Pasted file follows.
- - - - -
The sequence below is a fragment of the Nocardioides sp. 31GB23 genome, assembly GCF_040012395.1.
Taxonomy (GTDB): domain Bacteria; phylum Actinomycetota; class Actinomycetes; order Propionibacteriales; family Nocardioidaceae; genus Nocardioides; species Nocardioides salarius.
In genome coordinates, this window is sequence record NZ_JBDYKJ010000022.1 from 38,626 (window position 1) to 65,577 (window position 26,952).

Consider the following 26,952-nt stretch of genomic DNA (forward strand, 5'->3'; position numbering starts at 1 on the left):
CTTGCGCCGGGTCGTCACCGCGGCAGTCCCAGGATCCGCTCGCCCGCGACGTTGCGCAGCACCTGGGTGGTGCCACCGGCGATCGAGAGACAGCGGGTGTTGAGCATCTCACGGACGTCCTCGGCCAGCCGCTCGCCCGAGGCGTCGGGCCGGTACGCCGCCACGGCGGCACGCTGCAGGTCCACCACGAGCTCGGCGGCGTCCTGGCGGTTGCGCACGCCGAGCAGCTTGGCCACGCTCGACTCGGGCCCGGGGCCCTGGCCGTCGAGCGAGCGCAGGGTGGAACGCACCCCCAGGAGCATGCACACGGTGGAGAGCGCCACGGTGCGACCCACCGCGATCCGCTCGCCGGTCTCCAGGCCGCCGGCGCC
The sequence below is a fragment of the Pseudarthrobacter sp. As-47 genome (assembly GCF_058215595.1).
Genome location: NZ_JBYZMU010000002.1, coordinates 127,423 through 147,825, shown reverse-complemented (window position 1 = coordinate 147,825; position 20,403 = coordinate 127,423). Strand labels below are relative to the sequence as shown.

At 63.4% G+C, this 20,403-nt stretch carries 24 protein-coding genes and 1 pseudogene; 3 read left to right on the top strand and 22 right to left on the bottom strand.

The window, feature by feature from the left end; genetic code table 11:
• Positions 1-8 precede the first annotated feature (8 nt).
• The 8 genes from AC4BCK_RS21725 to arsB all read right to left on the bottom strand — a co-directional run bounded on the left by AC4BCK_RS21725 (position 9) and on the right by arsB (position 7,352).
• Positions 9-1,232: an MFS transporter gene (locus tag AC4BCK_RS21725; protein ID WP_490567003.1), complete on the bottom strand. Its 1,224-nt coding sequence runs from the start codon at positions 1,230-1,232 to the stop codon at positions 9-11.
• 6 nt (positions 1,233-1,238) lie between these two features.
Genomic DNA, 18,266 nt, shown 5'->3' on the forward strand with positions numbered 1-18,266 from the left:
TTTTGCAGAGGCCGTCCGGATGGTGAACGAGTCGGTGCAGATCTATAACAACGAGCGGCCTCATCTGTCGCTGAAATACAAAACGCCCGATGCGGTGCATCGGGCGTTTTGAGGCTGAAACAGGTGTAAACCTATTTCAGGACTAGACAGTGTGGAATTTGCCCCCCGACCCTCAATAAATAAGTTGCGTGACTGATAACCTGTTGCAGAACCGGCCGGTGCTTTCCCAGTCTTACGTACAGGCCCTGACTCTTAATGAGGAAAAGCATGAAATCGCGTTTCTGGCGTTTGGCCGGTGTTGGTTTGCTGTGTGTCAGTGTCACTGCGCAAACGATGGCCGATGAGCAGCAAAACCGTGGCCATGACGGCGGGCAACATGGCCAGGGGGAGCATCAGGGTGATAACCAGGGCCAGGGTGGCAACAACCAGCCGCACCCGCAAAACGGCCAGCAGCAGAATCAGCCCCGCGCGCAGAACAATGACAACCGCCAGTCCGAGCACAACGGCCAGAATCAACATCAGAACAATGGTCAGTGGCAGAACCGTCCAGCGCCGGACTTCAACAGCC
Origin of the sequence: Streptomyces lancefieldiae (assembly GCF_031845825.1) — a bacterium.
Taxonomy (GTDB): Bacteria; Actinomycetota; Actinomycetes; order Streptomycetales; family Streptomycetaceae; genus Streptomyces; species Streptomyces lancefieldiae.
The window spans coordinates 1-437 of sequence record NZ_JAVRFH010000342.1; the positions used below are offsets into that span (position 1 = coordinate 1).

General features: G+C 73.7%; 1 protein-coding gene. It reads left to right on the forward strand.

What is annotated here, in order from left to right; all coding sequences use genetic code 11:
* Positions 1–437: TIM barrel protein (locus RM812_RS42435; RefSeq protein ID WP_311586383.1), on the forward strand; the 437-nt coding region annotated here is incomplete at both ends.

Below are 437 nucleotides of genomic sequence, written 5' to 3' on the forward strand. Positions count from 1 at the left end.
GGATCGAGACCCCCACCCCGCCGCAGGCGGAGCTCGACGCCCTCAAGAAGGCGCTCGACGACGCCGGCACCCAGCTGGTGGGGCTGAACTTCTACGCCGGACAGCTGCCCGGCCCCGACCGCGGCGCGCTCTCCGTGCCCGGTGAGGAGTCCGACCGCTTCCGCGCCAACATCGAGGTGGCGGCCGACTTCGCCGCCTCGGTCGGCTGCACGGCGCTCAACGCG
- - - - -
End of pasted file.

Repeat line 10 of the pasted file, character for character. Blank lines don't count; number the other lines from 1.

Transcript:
• Positions 1-8 precede the first annotated feature (8 nt).